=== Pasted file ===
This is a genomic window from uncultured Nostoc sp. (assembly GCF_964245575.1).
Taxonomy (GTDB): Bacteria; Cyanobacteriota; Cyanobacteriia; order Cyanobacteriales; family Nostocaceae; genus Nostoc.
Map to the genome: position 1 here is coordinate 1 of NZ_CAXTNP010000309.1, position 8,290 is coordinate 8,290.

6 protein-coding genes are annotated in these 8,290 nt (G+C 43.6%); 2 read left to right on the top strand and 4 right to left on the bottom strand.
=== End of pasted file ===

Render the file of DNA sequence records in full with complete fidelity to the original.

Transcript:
This is a genomic window from uncultured Nostoc sp. (assembly GCF_964245575.1).
Taxonomy (GTDB): Bacteria; Cyanobacteriota; Cyanobacteriia; order Cyanobacteriales; family Nostocaceae; genus Nostoc.
Map to the genome: position 1 here is coordinate 1 of NZ_CAXTNP010000309.1, position 8,290 is coordinate 8,290.

6 protein-coding genes are annotated in these 8,290 nt (G+C 43.6%); 2 read left to right on the top strand and 4 right to left on the bottom strand.